TikTok Banned From Government Devices in South Dakota, USA
The popular social media and entertainment app TikTok has been banned from use on all devices held by government employees in the state of South Dakota. The action has come about because authorities in the state believe that the original Chinese connection with the app poses a national security threat.
The order was signed into force on Tuesday by South Dakota Governor Kristi Noem. By the terms of the injunction, state employees, agencies, and contractors are no longer allowed to use the app, download it onto their phones, or access the app via the web interface.
Commenting on the move, Governor Noem said:
South Dakota will have no part in the intelligence gathering operations of nations who hate us. The Chinese Communist Party uses information that it gathers on TikTok to manipulate the American people, and they gather data off the devices that access the platform.
TikTok has been coming under increased scrutiny from authorities across the Western world, mainly because of the belief that the company’s owner, Byte Dance, is connected to the Chinese government.
The US in particular has become extremely concerned about the likelihood that data on TikTok’s users is being unlawfully passed back to the Chinese authorities.
There have been several calls over the past few years by US government officials to have the spread of the app curtailed, or completely banned in the country. Two years ago, the US Defense Department began instructing military personnel to delete the app from their phones, and Wells Fargo Bank also told some of its staff to do the same.
Byte Dance has made numerous attempts to defuse the situation, at one point promising to cut all ties with Chinese operators in Hong Kong. However, this hasn’t removed security agency fears that the app has the capability to send user data back to China at any time.
TikTok Does Indeed Share Data
Just three weeks ago, the company admitted that some of its employees in China have access to data from accounts in the UK and the European Union.
Although the app stores data in the US and Singapore, the company admitted that certain staff of Byte Dance across the world have remote access to user data. However, the company denies that this data is being passed to the Chinese government.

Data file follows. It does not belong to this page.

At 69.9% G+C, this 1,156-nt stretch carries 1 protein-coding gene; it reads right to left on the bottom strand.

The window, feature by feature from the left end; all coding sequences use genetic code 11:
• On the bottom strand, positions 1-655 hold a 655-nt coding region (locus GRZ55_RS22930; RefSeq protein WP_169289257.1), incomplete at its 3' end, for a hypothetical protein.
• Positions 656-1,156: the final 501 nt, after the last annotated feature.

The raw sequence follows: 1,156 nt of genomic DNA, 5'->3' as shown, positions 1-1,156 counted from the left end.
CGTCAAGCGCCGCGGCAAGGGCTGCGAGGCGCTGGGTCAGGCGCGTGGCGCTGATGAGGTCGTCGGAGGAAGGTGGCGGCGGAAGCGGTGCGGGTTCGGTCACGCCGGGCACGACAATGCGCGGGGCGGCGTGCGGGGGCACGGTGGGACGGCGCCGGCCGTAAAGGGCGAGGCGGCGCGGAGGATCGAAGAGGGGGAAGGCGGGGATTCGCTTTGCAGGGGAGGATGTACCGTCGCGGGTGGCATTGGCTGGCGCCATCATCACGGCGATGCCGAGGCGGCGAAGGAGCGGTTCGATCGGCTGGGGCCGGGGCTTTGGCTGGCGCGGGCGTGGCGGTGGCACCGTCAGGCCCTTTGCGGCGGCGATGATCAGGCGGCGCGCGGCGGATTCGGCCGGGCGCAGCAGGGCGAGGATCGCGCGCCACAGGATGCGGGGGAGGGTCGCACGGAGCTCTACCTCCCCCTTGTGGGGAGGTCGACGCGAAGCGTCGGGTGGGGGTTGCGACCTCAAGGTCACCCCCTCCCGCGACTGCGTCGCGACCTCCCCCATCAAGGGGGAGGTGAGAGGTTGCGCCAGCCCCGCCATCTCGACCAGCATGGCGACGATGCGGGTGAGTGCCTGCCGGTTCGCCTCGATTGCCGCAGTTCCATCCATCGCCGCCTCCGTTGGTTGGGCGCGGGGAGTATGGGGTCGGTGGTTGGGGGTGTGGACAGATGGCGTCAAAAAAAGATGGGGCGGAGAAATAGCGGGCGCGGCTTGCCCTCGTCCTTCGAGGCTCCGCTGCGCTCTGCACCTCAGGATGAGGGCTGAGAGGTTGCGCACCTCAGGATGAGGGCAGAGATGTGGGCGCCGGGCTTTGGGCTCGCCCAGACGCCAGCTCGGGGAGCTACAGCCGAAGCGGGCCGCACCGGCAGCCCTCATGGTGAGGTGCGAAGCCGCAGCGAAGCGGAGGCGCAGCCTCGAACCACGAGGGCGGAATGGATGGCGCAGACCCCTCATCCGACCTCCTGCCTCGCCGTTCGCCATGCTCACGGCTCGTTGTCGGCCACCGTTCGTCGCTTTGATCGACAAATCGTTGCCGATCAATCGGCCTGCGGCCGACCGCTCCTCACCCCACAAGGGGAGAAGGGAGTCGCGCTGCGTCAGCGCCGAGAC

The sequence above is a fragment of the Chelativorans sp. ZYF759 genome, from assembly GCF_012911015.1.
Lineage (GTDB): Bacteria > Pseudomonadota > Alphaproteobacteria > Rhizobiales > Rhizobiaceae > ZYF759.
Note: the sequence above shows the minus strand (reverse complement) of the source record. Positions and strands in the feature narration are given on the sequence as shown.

Despite these repeated assurances, authorities continue to threaten to ban the app, and many governments like that in the UK have also shut down their accounts on the platform, citing security fears.
A US security panel ordered Byte Dance to sell its American operations in 2020, and in response, the company announced that it had migrated user data onto US servers hosted by Oracle in Austin, Texas. That has clearly not done enough to calm the waters.
Much of the concern revolves around the app’s popularity. It’s been downloaded over 4 billion times and currently dominates the social media traffic metrics in almost every territory on earth.
The potential for bad actors to misappropriate user information, including ultra-sensitive data such as credit card and social security numbers, on a mass scale makes many lawmakers very, very nervous.
The saga continues, and the latest action by South Dakota reaffirms just how thin the ice under Byte Dance’s feet really is. As the executive ban states:
‘The order takes effect immediately and would apply to employees and agencies of the State of South Dakota, including persons and entities who contract with the state, commissions, and authorities or agents thereof. The order prohibits downloading or using the TikTok application or visiting the website on state-owned or state-leased electronic devices capable of internet connectivity.’
A real shot across the bows.